The report was generally very positive for the CDI. The CDI is listed as a “strategic initiative” which indicates a continued commitment from the library. They recommended that my position be made permanent (yay, because funding runs out soon), with the addition of two new positions; a metadata librarian and a programmer. They also suggested the possibility of repurposing a copy cataloger to do metadata work. Which means I need to get those XForms polished and ready for primetime. (We have also had some interest in our architecture, eXist, XForms, and Solr from the Center for Teaching and Learning.)

But here is where things get a little wonky. Currently the CDI is situated under Special Collections, actually I believe it is called Research Collections. I had mentioned in my interview that I thought this may not be the best place for the CDI, as it could give the impression that the CDI was a Special Collections project rather than a university wide resource. I suggested that the CDI should be its own department. The reason I thought, and still think, the CDI could be its own department is that as a digital library, the CDI has many of the same operations that a physical library has (although we don’t do much in the way of reference service). We have cataloging (metadata), collection development, systems, and some unique CDI functions as well. I also mentioned in my interview that the CDI in its current incarnation has some organizational issues. Because there isn’t a clear (in my mind) head of the CDI there are a lot of loose ends, and some unsupervised work flows.

In the report the consultants recommended the CDI be gradually moved under Collection Development. They went on to qualify that this would only be the collection part of the CDI, the rest could live… elsewhere.

“As the grant funding that enabled CDI development wanes, it will be important for UVM to decide how it wants to use these new capabilities. At bottom, decisions related to content and priorities are collection development decisions, and we believe the CDI program should be driven by Collection Development. (We’re referring specifically to content decisions; the actual operation and technical infrastructure of the CDI could reside elsewhere.)”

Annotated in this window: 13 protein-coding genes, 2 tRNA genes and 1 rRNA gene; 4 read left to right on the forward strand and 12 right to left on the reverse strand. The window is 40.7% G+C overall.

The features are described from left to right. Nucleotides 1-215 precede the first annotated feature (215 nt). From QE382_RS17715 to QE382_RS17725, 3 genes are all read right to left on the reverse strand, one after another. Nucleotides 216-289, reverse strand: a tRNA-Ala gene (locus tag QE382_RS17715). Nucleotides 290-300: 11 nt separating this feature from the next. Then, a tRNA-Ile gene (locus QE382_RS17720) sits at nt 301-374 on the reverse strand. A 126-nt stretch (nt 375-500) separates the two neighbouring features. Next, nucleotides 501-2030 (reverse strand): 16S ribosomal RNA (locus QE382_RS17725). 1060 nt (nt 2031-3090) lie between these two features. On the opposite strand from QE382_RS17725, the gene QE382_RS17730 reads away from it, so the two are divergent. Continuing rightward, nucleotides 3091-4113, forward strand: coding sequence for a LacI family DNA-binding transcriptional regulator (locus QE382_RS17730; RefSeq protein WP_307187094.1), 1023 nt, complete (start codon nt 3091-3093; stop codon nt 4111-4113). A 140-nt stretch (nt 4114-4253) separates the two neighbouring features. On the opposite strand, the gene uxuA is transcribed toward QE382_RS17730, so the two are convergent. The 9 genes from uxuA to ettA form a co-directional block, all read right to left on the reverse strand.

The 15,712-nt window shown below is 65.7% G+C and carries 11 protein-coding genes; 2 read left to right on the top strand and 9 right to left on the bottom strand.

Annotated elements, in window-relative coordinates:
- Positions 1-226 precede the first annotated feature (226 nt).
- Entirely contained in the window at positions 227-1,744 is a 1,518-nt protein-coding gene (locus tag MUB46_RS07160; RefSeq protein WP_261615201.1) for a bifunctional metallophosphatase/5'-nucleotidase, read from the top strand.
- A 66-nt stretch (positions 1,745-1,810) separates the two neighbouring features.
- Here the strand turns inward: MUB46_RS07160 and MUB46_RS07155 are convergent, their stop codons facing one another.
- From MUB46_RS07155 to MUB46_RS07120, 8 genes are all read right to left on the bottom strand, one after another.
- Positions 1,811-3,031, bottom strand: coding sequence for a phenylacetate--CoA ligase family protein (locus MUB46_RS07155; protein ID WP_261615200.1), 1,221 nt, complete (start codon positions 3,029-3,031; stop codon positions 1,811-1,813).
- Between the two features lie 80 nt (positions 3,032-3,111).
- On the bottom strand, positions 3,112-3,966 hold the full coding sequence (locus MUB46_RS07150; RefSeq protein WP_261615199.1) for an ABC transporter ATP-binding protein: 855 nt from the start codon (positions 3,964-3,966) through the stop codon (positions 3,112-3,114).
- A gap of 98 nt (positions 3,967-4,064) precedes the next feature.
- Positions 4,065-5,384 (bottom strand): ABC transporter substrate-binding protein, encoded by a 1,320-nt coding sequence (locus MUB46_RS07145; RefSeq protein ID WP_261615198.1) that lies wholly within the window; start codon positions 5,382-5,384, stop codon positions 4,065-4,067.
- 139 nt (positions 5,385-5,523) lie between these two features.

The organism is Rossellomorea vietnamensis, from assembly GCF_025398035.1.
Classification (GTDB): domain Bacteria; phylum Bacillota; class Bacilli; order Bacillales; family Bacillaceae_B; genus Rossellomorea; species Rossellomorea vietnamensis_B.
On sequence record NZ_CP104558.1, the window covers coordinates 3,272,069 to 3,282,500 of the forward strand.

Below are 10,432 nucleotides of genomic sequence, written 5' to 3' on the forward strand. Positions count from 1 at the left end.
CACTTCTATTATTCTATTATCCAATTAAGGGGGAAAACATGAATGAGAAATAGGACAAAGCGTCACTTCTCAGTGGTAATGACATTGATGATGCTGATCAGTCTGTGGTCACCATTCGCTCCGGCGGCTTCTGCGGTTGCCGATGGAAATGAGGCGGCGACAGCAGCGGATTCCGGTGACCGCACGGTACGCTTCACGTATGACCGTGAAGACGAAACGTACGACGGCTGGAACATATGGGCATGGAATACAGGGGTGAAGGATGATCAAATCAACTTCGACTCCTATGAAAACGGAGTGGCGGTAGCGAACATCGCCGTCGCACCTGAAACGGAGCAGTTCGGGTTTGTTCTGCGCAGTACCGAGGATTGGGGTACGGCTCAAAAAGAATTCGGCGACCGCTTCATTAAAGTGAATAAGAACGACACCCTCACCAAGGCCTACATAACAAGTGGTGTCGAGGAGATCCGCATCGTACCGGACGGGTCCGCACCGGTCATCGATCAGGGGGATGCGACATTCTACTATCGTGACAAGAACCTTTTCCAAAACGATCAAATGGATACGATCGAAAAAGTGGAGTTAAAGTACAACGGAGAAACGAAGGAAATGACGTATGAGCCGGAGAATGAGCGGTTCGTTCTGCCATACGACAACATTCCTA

Huh? I don’t understand how this solves the organizational problems that I mentioned in my interview with the consultants, as a matter of fact I think it confuses rather than clarifies organization, essentially further diversifying CDI functions and farming them out all over the library. I suppose this is one way of running the center, but the I think a diversified model will only exasperate our organizational/management issues.

The more I think about the issue of where the CDI should live in the organizational workflow chart the more agnostic I become. I’m not sure it matters so much. We will still need to interface with systems, collection development, technical services and reference, what we actually need is internal clarity in our management structure. Someone who is in charge, and can oversee all the different aspects of the CDI operations (scanning, metadata, collection development, relationships with faculty, policy and procedure creation and management). This is kind of a touchy subject, who is managing the project, and I don’t really care who is doing it (well maybe I do, a little), I just think there needs to be someone who can devote the necessary time, and has the right skills to oversee the project. A lot of this I have been doing myself with the metadata portion handled part time by the Curator of Manuscripts, but if it is my job (unclear) then I think I need to have more of a mandate, and also more time to devote to project management.

One other issue that the report raises is the issue of an institutional repository. The report assumes a natural evolution of the CDI from special grant funded project to “something more like an institutional repository.” I’m not sure if the consultants understand the implications of an institutional repository, but I’ve been very careful about not throwing around the phrase “institutional repository” in relation to the CDI. The CDI was built as a digital library project, and while it is pretty flexible, I’m fairly confident it is not heavy hitting enough to function as an institutional repository. Nor do we have the mandate to insure we get participation in an institutional repository from the university administration. Not to mention all of the other issues associated with an IR. (And I follow Dorthea‘s blog, so I have at least a vague idea, of the craziness we could be getting into.) I have a feeling this is more a misunderstand of what an IR is than of what the CDI is. We have talked a lot about the CDI being a place for faculty research collections, and creating long-term classroom use collections, all of which I think the CDI is poised to accomplish, but I think that is a far cry from an IR.

I guess the recommendations are generally very positive for the CDI and I look forward to see where the discussion in the library goes from here.

Other discussions on the R2 recommendations can be found here, and here.